A famous character in one of Miguel de Cervantes’ works claimed that, “every tooth in a man’s head is more valuable than a diamond.” Indeed, he did not exaggerate.
So, lets’ see what can, or rather should be done to keep this invaluable jewel in good condition.
Fluoridation is the controlled addition of some of the fluoride (a compound containing fluorine) to the water – usually one part of fluoride is used to one million parts of water. Studies have shown that this public-health measure will reduce the number of dental-carries cases by something like two-thirds.
When children living in the city of Evanston, Illinois, were subjected to fluoridation over a period of years, researchers found notable decreases in the number of decayed, missing and filled teeth. Hence, every state dental society in the United States has approved fluoridation as safe and effective, so have numerous science and health groups, including the American Dental Association, the American Medical Association, the United States Public Health Service, the Commission on Chronic Illness, the American Academy of Pediatrics and the American Nurses Association. Various other representative groups could be added to this imposing list.
Another preventive measure that is stressed by the dental profession is, of course, tooth brushing – why didn’t we grow up hearing that from our parents all the time?
A toothbrush alone can remove food particles and other deposits from between the teeth and from the crevices of the chewing surfaces. It also helps prevent tartar deposits from forming on the teeth and contributes to the health of the gums. The teeth should be brushed immediately after a meal or a snack (particularly a sweet snack). If it is not possible to do, the mouth should be at least rinsed with water.
I know you’ve been doing it for years and you don’t need someone to tell you that, but still here are some rules for brushing the teeth:
- Brush the upper teeth with downward strokes, the lower teeth with upward strokes
- Brush chewing surfaces with a scrubbing stroke
- Brush each area at least ten times, including the surfaces next to the tongue as well as those next to the cheek
- Brush the teeth of each jaw separately
Mouthwashes have been extensively advertised but are of doubtful value. Medicated mouthwashes should be used only on the recommendation of a dentist.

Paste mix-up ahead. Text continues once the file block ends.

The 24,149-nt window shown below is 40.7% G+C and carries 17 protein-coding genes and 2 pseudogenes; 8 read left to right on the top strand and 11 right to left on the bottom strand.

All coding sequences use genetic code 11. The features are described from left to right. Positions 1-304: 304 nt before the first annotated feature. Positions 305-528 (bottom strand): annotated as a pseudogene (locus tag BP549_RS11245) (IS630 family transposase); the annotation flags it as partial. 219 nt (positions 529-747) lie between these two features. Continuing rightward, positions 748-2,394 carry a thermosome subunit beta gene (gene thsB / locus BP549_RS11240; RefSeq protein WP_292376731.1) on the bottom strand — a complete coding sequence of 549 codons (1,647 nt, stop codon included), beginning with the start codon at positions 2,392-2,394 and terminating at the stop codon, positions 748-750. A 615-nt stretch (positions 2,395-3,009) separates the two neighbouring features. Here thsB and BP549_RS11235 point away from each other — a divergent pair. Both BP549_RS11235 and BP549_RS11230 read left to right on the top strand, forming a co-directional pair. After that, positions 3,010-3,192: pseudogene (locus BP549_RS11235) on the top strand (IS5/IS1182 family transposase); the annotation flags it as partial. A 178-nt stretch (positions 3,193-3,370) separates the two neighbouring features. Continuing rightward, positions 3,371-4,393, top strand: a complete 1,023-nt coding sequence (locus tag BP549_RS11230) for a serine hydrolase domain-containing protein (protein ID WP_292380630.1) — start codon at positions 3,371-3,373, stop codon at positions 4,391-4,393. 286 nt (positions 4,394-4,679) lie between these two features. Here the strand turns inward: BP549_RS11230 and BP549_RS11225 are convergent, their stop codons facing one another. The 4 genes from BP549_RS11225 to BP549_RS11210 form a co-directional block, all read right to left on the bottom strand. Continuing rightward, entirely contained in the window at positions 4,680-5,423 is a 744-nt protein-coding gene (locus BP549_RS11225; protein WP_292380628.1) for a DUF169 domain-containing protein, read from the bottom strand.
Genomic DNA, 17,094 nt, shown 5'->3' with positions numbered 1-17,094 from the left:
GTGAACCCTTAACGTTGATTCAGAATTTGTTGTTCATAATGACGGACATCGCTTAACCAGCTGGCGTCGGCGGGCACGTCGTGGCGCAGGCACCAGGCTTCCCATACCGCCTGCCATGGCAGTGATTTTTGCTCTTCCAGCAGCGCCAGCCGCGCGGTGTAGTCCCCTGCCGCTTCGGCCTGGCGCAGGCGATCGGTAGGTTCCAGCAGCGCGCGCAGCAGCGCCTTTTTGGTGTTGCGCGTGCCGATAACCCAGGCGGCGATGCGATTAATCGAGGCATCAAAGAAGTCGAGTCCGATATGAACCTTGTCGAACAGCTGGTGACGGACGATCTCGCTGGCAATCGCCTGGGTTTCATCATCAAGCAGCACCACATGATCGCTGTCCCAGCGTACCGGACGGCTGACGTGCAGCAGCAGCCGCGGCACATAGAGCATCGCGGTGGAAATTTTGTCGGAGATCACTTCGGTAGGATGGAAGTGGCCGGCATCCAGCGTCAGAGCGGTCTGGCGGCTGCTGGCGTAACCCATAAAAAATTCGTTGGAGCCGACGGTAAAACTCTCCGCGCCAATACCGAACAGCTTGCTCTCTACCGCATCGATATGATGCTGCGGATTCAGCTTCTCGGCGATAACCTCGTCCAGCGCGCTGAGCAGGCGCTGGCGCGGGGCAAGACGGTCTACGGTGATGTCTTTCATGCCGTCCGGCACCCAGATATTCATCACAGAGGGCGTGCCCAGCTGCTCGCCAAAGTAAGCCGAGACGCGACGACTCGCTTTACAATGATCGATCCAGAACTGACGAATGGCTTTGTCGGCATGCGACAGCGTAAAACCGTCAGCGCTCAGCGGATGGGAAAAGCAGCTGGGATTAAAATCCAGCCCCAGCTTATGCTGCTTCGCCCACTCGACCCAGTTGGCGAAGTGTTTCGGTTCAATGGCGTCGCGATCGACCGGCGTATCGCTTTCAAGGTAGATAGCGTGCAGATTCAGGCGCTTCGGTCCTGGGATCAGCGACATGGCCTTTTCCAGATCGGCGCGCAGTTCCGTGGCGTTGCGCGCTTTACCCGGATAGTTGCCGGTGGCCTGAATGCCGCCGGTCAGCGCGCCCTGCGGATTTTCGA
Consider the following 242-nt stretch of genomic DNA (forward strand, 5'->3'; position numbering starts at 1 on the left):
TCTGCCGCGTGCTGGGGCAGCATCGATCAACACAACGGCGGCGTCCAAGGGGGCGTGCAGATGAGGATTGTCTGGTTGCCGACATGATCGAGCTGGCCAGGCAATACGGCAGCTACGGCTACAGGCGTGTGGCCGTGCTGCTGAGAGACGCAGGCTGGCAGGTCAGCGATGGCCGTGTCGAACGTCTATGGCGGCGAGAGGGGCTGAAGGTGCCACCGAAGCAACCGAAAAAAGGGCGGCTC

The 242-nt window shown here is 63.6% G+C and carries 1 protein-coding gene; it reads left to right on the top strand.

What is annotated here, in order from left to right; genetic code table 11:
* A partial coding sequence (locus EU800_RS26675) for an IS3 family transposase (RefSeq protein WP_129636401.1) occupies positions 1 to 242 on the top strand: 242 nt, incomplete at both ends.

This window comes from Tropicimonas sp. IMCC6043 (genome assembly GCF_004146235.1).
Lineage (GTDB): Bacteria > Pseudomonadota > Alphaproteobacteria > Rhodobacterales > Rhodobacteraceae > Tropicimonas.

Another factor in dental health is a sensible diet – it is particularly important to reduce the consumption of carbohydrates, particularly sweets. Carbohydrates are essential in the diet to provide the energy necessary for muscular activity and for other functions of the body. However, the consumption of sugar has increased, particularly in the United States, far beyond the normal needs of the diet. The average American ate twelve pounds of sugar in 1830, shockingly, he now eats about one hundred pounds a year.
Preventive measures such as proper toothbrushing, fluoridation of water or application of fluorides to the teeth and reduction in the consumption of sweets are very helpful. However, they cannot completely eliminate dental disorders. To control and prevent dental caries, periodontal diseases and malocclusion, regular and frequent dental care is vital.
Now, when it comes to kids, if they are between the ages of two and a half and three years – that is shortly after all the deciduous teeth have erupted, they should pay their first visit to the dentist. And, if you are looking for a dentist with a child-driendly approach, Dr. Julia Bunker of Dental Choice of Melbourne, LLC is the best option you have.
Early and frequent visits enable the dentist to detect the first symptoms of dental disease and irregularities in the growth pattern. Defects can then be corrected with a minimum of discomfort. In general, visits should be made every six months.
So, if you are ready to book, say, a family appointment, why don’t you contact Dental Choice of Melbourne, LLC?